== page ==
Now moving on to our commercial aftermarket business discussion. Total commercial aftermarket revenues grew by 8% over the prior year quarter and grew sequentially. In the quarter, commercial transport passenger growth of 9% was offset by slower growth in the commercial transport freight submarket and business jet. Overall, commercial transport fundamentals continue to remain relatively strong, although a few items bear watching. Global revenue passenger growth has decelerated slightly in the past few months albeit growth is still near the long-term average. Additionally, cargo demand is weaker as FTKs have declined from reaching an all-time high in 2017. Business jet aftermarket growth has stagnated somewhat following a period of higher growth in 2018. Although we feel good about the overall commercial aftermarket due to some of the items mentioned above, we maintain our commercial aftermarket guidance for high single-digit growth.

Now let me speak about our defense market, which is just over 30% of our total revenue. The defense market, which includes both OEM and aftermarket revenues was up approximately 19% over the prior year Q3. Revenue growth was distributed across most of our business units. Last year, we recorded strong defense bookings that we are continuing to see materialize into sales in both defense, OEM and defense aftermarket. However, we anticipate defense sales growth to temper in the fourth quarter from the robust growth experienced year-to-date and tougher comps in the prior year Q4 period. Due to higher-than-expected defense sales growth year-to-date, we are increasing our defense full year revenue guidance to grow in the low teens from our previous guidance of high single digit growth.

Now let's move on to profitability. I'm going to talk primarily about our operating performance or EBITDA As Defined. EBITDA As Defined of about $691 million for Q3 was up 42% versus prior Q3. This includes $134 million of Esterline contribution in the quarter. EBITDA As Defined margin in the quarter was approximately 42% of revenues. EBITDA in the quarter negatively impacted by acquisition dilution primarily from Esterline and the acquisitions purchased in fiscal year 2018 as well as the payment of the $16 million voluntary refund. Excluding these items, our core margin was robust at 52.4% and improved both sequentially and over the prior year. Margin improvement progress is always important to us and indicates that our base businesses continue to find opportunities to drive improvement within our value drivers. We continue our relentless pursuit of value generation.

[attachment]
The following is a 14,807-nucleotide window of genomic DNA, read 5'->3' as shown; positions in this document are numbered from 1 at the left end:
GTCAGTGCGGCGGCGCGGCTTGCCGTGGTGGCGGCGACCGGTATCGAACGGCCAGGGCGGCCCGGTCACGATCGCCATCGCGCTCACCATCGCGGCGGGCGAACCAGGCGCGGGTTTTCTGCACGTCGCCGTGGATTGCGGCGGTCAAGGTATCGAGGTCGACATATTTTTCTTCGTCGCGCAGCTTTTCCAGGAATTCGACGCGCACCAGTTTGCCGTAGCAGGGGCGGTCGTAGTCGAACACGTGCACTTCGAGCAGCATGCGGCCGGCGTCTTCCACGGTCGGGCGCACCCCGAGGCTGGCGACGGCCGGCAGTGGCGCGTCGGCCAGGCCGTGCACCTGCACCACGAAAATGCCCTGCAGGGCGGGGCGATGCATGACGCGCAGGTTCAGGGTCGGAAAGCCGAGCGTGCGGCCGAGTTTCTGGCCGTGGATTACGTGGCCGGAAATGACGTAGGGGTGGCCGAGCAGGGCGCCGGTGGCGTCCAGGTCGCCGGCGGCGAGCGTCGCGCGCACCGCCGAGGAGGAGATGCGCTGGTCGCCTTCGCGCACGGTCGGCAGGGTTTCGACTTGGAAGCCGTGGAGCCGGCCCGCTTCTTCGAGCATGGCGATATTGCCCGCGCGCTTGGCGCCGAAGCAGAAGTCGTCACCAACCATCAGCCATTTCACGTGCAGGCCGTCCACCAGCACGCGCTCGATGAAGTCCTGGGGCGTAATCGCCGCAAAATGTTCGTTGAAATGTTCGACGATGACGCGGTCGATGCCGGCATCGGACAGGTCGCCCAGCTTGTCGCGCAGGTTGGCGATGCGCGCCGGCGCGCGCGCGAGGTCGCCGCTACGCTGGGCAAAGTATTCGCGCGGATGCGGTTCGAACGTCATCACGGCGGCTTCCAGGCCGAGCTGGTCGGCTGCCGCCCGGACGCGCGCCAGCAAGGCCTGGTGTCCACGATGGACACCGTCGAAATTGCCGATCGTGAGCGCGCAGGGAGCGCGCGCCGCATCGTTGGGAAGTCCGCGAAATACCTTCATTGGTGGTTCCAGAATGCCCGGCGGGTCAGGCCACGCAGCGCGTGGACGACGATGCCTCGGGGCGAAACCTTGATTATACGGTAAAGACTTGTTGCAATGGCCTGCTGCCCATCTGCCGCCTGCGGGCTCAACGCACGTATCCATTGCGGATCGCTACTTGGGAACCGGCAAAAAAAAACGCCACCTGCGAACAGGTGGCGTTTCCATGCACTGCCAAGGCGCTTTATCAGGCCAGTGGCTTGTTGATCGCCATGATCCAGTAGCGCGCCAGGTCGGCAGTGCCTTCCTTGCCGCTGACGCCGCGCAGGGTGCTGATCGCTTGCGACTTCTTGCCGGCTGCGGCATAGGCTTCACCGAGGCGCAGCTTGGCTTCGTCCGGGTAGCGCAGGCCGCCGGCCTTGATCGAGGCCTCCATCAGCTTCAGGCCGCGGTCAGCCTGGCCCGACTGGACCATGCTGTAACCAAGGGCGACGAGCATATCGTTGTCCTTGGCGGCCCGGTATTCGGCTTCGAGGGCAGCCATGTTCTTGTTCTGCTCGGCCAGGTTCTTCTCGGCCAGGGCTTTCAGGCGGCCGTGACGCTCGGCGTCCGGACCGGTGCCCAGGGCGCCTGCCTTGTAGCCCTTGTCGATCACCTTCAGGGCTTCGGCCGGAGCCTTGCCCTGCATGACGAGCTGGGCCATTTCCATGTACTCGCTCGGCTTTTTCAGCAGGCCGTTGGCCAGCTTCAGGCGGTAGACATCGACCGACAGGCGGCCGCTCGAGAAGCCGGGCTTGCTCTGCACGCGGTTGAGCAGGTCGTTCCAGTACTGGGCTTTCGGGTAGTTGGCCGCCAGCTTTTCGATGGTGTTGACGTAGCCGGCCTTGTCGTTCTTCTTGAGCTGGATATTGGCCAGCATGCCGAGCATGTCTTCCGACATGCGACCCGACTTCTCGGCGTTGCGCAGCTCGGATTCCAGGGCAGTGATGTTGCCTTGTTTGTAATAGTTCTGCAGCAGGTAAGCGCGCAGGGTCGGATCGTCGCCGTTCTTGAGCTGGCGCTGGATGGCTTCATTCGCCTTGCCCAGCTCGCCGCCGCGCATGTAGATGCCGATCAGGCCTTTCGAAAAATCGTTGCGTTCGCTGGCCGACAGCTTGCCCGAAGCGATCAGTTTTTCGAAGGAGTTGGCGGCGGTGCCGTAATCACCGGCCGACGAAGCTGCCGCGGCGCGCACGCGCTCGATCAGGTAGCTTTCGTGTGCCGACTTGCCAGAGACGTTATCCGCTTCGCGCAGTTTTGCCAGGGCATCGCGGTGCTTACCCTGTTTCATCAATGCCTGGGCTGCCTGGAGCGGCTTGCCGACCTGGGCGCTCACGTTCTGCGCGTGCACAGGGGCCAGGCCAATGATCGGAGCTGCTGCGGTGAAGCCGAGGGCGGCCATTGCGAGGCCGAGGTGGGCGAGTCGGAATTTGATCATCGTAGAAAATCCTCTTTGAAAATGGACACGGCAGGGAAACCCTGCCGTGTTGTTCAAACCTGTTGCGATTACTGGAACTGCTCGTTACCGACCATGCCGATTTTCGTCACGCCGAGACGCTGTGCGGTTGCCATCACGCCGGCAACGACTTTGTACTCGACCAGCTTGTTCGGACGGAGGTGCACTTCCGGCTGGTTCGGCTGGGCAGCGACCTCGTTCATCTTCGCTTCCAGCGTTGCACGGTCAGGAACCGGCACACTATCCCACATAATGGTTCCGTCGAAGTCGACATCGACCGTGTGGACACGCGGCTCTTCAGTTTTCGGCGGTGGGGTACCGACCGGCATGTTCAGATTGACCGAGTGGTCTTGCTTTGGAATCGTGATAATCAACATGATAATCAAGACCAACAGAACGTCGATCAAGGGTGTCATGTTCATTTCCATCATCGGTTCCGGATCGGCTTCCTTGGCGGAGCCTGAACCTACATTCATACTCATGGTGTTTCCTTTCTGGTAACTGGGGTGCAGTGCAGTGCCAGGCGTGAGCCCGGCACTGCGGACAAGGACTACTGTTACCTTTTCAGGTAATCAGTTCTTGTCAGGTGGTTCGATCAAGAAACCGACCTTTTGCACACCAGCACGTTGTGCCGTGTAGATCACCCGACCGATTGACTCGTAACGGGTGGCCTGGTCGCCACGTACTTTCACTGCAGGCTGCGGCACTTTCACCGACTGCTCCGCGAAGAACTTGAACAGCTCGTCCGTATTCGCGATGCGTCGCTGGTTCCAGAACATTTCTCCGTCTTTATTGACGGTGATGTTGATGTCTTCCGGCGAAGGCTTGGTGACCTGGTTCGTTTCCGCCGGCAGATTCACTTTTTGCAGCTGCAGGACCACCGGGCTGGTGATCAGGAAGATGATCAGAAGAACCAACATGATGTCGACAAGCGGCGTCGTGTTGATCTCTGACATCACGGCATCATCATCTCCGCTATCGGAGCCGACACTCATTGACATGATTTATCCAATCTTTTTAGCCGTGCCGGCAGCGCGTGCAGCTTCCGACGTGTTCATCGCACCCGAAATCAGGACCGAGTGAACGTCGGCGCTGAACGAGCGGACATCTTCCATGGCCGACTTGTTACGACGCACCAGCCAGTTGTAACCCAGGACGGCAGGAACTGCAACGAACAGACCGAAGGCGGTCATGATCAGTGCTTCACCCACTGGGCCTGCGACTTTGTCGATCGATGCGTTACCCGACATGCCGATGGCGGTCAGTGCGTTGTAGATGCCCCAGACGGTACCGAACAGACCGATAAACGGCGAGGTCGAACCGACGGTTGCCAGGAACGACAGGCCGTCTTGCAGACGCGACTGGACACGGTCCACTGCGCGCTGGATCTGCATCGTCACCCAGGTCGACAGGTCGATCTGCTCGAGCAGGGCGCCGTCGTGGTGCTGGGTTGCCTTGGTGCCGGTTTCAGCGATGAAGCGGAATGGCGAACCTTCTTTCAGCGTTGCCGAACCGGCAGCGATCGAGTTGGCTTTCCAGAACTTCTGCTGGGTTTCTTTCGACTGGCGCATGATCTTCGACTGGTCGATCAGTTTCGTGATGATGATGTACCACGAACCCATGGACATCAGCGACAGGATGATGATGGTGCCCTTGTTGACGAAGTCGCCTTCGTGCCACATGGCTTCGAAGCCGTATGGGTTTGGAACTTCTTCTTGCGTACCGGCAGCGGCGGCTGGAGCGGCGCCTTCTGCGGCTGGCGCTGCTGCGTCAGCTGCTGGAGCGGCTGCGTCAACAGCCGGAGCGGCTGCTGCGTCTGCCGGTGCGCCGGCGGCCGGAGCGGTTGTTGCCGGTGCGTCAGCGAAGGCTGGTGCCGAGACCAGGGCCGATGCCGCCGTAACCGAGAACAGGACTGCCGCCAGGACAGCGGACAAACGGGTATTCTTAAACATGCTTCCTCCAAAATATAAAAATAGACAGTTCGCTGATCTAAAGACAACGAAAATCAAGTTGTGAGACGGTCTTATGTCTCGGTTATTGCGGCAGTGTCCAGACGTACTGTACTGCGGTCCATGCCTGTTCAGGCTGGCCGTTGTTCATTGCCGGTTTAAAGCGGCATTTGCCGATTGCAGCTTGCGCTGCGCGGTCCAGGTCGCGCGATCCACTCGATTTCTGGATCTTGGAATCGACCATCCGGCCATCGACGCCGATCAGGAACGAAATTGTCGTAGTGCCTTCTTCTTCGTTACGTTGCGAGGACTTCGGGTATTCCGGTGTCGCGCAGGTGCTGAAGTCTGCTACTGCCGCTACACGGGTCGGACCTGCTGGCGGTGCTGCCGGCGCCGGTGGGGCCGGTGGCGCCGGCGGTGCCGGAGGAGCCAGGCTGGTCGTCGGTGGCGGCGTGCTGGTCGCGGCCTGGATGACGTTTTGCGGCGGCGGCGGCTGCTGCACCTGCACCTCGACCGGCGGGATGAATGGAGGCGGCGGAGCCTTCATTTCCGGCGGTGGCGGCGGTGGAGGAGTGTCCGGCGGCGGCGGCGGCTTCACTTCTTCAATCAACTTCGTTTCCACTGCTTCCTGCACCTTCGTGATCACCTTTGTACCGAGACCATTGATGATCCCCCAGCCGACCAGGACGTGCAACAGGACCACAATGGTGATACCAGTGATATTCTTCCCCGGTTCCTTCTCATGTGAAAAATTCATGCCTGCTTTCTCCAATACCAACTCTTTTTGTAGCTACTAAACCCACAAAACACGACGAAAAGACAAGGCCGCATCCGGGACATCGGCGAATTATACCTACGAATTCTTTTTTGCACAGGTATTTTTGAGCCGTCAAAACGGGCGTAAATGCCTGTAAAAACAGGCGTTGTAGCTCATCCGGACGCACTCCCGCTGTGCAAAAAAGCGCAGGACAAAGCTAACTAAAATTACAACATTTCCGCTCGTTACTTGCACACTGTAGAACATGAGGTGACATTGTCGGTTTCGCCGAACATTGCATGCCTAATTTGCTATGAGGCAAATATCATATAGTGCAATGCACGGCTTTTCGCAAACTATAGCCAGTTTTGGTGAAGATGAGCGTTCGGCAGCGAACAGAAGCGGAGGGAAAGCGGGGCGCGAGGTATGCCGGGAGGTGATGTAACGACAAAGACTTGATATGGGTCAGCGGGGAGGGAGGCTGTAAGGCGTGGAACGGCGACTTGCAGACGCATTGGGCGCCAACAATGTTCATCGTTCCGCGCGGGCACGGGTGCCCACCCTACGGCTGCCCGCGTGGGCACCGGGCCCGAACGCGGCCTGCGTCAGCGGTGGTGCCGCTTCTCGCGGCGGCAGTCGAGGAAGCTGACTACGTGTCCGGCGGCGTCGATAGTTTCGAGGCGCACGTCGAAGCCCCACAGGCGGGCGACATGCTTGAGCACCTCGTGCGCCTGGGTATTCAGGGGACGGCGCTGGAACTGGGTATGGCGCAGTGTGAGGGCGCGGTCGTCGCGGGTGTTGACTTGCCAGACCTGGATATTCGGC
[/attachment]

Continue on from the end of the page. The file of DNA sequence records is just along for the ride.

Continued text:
Now let's turn to 2019 guidance. We are increasing our sales and EBITDA guidance to reflect the strong results of our legacy TransDigm business and better than originally modeled Esterline integration performance. The midpoint of our fiscal year 2019 revenue guidance is now $5.53 billion, an increase of $85 million. This revenue guidance is based on the revised market channel growth rate assumptions we just discussed for TransDigm legacy business, plus higher expectations for Esterline revenue. The midpoint of fiscal year 2019 EBITDA As Defined guidance is now $2.44 billion, an increase of $90 million with an expected margin of around 44%. If you add back the voluntary refund, about 40% of this increase is related to performance of our legacy business with the remainder attributable to Esterline. Excluding Esterline, the full year margin is expected to be around 50%. We are increasing the midpoint of our adjusted EPS $1.28 to $18.09 per share, primarily from the increased EBITDA guidance.

As Nick said earlier, we won't comment on 2020 guidance just yet. The revised guidance for this full year assumes that we own all of the Esterline business units for the remainder of fiscal year 2019. So it includes the full fourth quarter contribution from Souriau. As mentioned in the press release announcing the sale of Souriau to Eaton, we do not expect these transactions to close until the first quarter of fiscal year 2020.

Now let me give you an update on the Esterline integration and expectations. After 6.5 months of ownership, the Esterline integration is progressing well. We continue to wind down the former corporate office activities in Bellevue, Washington. The phased workforce reductions there appear to be working well as we migrate corporate job functions by the end of the calendar year.